PLANTATION, Fla. – A South Florida woman is accusing her homeowner’s association of towing away her late husband’s cars while she dealt with his sudden death and planned his funeral.
Dori Cousley’s 59-year-old husband Richard died of a sudden heart attack.
“I was planning a funeral, planning a viewing, getting my sister-in-law here from Jamaica,” she said. “The other sister lives out of South Florida.”
The last thing on her mind was Richard’s cars in the parking lot.
The couple had lived at the Plantation Racquet Club on Broward Boulevard for 20 years. Richard used to be the security guard there.
“There was no need for this, none whatsoever,” Cousley said. “Imagine you wake up on the morning of your husband’s funeral and the cars are gone.”
Richard’s two black Dodge Chargers were towed by his homeowner’s association. They are at All County Towing and were accruing hundreds of dollars in fees that raise daily.
It’s money this teacher’s aide doesn’t have.
Dori says she called her HOA president who she says authorized the tow.
“I was hysterical, crying when I found out his cars were towed,” Cousley said. “She knew he died. She knew we were planning a funeral.”
Cousley said she asked HOA president Susan Seman “how come you towed his cars after everything he’s done for you?”
Seman hung up the phone, she said.
“She didn’t call anyone about anything,” Seman told Local 10 News reporter Jeff Weinsier.
“But you knew he died?” Weinsier asked.
“Sir, how many times do I have to answer that question for you? I heard rumors around the property,” Seman said.
State records show Susan Seman, or “Sam” as she’s known, is the condo president.
“I can’t talk to you any further (other) than to tell you the friggin’ rules,” Seman said. “She knew them.”
Seman says cars cannot be parked in the same guest spot for over a month. The claim is that Richard’s were.
Cousley said that’s untrue.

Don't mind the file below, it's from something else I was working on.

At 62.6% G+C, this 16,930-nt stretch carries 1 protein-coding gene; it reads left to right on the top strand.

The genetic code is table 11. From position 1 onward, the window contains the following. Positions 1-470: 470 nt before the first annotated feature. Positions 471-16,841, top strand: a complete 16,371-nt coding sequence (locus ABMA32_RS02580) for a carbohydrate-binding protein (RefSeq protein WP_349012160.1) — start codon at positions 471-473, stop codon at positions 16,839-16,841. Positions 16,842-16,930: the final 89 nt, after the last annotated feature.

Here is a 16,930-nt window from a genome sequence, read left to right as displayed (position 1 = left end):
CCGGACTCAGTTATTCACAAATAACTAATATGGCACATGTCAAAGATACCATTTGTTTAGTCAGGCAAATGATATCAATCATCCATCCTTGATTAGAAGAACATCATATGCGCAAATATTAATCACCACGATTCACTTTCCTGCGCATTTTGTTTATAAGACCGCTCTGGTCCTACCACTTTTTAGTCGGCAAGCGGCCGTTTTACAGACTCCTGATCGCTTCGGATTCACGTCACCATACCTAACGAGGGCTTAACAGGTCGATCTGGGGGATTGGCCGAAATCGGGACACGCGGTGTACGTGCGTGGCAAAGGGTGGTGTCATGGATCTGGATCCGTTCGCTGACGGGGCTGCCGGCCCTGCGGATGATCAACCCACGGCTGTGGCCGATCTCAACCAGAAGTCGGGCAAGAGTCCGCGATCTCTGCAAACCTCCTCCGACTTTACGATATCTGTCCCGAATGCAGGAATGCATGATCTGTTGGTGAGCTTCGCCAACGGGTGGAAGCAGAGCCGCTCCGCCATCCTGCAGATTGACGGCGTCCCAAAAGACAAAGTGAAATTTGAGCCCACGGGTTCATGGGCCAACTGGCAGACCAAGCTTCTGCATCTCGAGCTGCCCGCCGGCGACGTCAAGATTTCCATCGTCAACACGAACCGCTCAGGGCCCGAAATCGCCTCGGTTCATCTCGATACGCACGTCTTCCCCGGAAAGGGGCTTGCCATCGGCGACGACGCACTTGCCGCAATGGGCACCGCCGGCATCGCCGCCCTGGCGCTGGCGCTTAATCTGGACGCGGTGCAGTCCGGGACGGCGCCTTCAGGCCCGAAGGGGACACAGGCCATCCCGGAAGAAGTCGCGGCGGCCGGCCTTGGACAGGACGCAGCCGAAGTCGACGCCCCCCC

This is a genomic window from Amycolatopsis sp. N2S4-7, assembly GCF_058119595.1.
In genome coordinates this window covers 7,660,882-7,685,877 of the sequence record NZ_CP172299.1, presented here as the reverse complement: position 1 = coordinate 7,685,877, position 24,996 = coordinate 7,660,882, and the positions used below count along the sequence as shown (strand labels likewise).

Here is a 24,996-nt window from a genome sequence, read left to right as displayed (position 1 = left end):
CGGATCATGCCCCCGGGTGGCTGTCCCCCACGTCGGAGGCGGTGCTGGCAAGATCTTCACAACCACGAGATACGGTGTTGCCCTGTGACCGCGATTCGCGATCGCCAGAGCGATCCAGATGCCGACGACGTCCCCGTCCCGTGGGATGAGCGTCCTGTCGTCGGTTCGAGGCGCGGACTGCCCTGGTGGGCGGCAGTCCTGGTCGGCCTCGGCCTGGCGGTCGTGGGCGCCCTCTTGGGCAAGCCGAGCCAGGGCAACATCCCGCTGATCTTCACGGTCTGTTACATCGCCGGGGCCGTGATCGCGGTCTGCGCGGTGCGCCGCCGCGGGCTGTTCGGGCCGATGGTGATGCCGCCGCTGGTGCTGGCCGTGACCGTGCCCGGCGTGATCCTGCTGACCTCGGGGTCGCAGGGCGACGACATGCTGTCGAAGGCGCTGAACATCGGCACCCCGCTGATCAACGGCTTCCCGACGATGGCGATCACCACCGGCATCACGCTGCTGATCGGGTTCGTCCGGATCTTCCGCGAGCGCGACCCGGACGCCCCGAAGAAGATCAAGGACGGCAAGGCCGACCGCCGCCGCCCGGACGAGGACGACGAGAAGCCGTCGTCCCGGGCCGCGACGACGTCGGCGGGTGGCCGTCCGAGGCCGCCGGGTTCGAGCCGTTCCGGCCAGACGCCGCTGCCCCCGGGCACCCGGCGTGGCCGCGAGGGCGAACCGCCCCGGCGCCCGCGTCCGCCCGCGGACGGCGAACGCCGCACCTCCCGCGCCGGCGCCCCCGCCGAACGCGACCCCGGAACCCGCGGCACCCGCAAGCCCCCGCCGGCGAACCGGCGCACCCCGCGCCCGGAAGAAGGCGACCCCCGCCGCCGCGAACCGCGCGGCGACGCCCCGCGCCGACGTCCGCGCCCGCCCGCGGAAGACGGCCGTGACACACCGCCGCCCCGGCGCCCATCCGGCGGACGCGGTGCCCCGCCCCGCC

“What I think is she has rules for certain people and rules for others,” Cousley said.
Cousley and other residents agree there is selective enforcement. A Honda Prelude in a guest spot has expired tags and cobwebs on the wheels.
Residents we talked to, who refused to go on camera in fear of retaliation, say the car hasn’t moved in months. And Seaman says she walks the lot often.
“If the rules are the same, why hasn’t the Prelude (been moved)?” Weinsier asked Seman.
“I can’t answer that. I have to talk to my security guy,” Seman replied.
There’s also a Chevy Trailblazer in a guest spot with a flat tire. Residents also say it hasn’t moved.
“That one will be taken care of too. All these cars will be taken care of,” Seman said.
“But his car was towed after he passed,” Weinsier pointed out.
“The Trailblazer must have just gone flat,” Seman said. “I just circled the property this morning and I didn’t see it.”
The owners of these motorcycles in guest spots haven’t moved either.
“The motorcycles asked for more time, and like I said, there is a situation going on there, so we gave them more time,” Seman said.
But there was certainly a situation going on in Dori Cousley’s life when Richard’s cars were towed.
“Why wasn’t that car towed, and why were his cars being towed?” Weinsier asked Seman.
“Obviously, security can’t remember every friggin’ car. We do our best. But his cars, we remember,” she replied.
The good news is that after Local 10 News contacted All County Towing, owner Chris Casale offered to waive all fees and is even helping Cousley sell the cars so she can use the money for expenses.
But she still wonders why.
“All she had to do is make a phone call!” Seman said.
Cousley described Seman as a “malicious and vindictive person.”
“(She) has no soul and no heart because no one in their right mind would have done that to anybody,” Cousley said.